Erasmo Carlos

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Erasmo Carlos
Erasmo Carlos, in 2014.
Erasmo Carlos, in 2014.
Background information
Birth nameErasmo Esteves
Born (1941-06-05) June 5, 1941 (age 81)
OriginRio de Janeiro, Brazil
Genres
Occupation(s)Singer-songwriter, actor
Instrument(s)Singer, guitar
Years active1958–present

Erasmo Carlos (born Erasmo Esteves on June 5, 1941) is a Brazilian singer and songwriter, most closely associated with his friend and longtime collaborator Roberto Carlos (no relation).[1] Together, he created many chart hits including "É Proibido Fumar", "Sentado à beira do caminho", "Além do Horizonte", "Amigo" and "Festa de Arromba".[2]

A core member of the Jovem Guarda ("Young Guard") scene of 1960s Brazilian pop-rock, Erasmo often appeared on television, in magazines and feature films with fellow teen idols Roberto Carlos and Wanderléa.[1][3]

Early life and career[edit]

Erasmo Esteves was born in the neighbourhood of Tijuca in the North Zone of Rio de Janeiro.[4] Carlos knew Sebastião Rodrigues Maia (who would later be known as Tim Maia) since childhood. Maia taught him his first chords on guitar.[1]

In 1957 Carlos joined Maia's band the Os Sputniks with Roberto Carlos.[1] Erasmo was introduced to Roberto by Arlênio Livy. After a fight between Tim and Roberto, the group disbanded. Wellington gave up music, was the sole remaining Arlênio the next year decided to call Erasmo and other friends from Tijuca, Robert and José Edson Trindade, known as "China", to form the vocal group "The Boys of Rock".

At the suggestion of Carlos Imperial, the group was renamed The Snakes. They backed both Roberto and Tim Maia in their respective shows.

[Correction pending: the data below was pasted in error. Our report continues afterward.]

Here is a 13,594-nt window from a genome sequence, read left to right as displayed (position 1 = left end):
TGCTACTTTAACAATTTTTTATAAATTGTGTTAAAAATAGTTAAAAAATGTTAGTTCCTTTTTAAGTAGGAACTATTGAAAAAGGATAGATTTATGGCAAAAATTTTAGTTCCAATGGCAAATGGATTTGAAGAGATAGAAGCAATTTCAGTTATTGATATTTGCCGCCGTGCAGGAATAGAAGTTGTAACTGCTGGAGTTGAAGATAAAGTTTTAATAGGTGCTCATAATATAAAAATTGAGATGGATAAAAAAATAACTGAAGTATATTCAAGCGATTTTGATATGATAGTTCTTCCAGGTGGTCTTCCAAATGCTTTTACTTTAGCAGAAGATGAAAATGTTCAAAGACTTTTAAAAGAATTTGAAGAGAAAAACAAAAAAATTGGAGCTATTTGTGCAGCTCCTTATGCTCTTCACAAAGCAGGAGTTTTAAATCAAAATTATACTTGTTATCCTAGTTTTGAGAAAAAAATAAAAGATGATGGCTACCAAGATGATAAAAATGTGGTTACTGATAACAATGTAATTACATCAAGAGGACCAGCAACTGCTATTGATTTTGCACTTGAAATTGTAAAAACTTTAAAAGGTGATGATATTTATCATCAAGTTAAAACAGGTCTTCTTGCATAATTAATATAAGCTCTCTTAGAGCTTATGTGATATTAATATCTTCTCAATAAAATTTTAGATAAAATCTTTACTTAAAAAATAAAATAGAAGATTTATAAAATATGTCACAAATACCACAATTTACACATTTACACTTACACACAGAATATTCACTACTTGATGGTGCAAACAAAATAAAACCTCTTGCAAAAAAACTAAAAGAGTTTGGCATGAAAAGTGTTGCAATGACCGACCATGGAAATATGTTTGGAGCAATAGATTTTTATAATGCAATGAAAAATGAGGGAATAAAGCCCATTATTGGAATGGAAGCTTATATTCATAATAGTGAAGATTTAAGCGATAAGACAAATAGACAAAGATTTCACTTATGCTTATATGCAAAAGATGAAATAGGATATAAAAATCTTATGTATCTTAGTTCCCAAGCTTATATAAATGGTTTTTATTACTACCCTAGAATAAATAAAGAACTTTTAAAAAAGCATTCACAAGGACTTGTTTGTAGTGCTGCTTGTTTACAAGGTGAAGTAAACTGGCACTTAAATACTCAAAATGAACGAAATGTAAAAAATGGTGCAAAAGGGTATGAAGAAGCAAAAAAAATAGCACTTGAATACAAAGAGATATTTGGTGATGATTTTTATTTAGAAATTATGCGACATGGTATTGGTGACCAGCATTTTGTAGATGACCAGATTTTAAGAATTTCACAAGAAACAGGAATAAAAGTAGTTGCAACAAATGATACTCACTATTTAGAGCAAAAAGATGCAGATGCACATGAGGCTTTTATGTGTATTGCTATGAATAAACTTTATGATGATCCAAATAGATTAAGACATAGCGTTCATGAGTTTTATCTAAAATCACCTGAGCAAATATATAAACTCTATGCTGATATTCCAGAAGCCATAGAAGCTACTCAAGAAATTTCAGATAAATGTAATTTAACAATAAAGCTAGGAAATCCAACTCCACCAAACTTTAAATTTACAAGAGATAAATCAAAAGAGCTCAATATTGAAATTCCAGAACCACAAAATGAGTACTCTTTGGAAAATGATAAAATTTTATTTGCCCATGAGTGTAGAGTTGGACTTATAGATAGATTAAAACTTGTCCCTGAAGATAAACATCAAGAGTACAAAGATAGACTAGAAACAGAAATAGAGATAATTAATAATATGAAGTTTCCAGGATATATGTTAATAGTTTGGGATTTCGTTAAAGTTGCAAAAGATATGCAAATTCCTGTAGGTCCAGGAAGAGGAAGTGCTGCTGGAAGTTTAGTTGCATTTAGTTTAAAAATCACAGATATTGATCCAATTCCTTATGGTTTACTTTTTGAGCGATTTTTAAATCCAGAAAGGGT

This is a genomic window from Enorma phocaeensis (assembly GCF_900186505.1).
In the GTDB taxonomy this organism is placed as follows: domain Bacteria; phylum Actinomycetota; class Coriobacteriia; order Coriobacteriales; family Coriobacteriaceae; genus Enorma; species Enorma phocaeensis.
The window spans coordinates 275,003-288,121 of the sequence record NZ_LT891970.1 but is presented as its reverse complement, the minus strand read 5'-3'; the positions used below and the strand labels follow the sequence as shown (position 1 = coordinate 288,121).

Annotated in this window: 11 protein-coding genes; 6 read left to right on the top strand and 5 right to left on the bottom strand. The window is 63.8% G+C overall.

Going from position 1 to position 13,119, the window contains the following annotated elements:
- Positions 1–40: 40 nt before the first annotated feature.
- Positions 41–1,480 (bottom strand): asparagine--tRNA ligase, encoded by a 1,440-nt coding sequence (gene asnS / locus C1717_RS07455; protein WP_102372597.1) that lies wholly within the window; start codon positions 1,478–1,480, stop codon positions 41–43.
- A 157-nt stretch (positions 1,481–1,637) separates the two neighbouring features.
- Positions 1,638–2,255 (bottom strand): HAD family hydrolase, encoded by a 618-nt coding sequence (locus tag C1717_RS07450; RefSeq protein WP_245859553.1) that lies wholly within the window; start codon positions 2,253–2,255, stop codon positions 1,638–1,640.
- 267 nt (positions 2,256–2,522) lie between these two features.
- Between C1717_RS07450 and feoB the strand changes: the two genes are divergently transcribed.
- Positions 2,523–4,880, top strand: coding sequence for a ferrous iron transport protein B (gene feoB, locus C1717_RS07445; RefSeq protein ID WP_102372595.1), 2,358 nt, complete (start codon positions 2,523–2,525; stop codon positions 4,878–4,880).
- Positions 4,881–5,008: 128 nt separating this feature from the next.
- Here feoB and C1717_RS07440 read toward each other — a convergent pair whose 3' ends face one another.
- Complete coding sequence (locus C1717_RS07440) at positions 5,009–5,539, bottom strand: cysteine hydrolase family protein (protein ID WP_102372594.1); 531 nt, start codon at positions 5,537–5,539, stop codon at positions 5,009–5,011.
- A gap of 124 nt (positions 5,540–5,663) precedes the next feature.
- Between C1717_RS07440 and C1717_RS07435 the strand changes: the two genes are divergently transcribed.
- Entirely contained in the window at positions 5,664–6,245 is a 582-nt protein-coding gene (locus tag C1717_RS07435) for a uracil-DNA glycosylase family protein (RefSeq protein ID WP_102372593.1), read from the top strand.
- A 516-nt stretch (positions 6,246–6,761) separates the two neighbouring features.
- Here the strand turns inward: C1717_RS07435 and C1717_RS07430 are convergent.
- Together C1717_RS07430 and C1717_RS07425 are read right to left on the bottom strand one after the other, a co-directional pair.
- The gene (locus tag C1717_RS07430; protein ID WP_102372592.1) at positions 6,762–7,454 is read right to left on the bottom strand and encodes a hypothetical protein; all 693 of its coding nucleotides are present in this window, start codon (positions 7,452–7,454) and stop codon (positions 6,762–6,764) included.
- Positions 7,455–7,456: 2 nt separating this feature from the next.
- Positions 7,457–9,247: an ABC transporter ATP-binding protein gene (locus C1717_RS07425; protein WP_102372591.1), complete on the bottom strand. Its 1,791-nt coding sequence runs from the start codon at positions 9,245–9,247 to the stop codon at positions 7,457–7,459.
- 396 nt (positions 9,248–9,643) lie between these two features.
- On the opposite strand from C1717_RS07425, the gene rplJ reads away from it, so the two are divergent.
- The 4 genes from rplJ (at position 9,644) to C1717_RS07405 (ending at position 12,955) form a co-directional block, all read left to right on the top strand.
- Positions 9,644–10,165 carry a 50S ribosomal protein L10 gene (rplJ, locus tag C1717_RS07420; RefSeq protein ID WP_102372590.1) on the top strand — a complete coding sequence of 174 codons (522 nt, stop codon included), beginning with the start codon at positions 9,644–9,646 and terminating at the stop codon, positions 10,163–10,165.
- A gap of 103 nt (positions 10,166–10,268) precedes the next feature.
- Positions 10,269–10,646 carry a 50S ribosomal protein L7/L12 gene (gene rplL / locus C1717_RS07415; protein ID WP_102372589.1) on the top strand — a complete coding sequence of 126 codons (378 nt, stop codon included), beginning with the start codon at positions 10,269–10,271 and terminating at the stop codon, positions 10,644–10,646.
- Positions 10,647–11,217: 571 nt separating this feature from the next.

Roberto Carlos needed the lyrics to the song Hound Dog, a hit by Elvis Presley. Arlênio Livy told him Erasmo had the lyrics, as he was a big fan of Elvis. Roberto then discovered other affinities with Erasmo, as both of them liked Bob Nelson, James Dean, Marlon Brando, Marilyn Monroe, and cheering for Vasco da Gama. As part of The Snakes, Tim Maia taught Erasmo how to play guitar. Erasmo decided to adopt the name Carlos in his stage name, in honor of Roberto Carlos and Carlos Imperial. Before going solo, Erasmo was also part of the band Renato e seus Blue Caps.

Erasmo participated effectively with Roberto Carlos and Wanderléa in the Jovem Guarda TV, show where he had the nickname "Tremendão" (The Big Tremendous), imitating the clothes and style of his idol Elvis Presley. His greatest successes as a singer in this phase were "Gatinha manhosa" and "Festa de arromba". He had been rumored to become the main presenter of the program, but Roberto Carlos ended up taking the spot. Roberto and Erasmo, as songwriting partners, were criticized for singing and writing rock music and being thus "americanized". As a response, "Coqueiro verde" was the first samba-rock recorded by Erasmo.[5]

1970s[edit]

Carlos with Roberto Carlos e Wanderléa in 1972

In the 1970s, Erasmo signed with Polydor. For the first half of the decade, his shows were very different from that of the Jovem Guarda movement. Influenced by the hippie culture and soul music, he releases Carlos, Erasmo in 1971. The album, which opens with "De Noite na cama", written by Caetano Veloso for him, was a controversial ode to marijuana.

1980s[edit]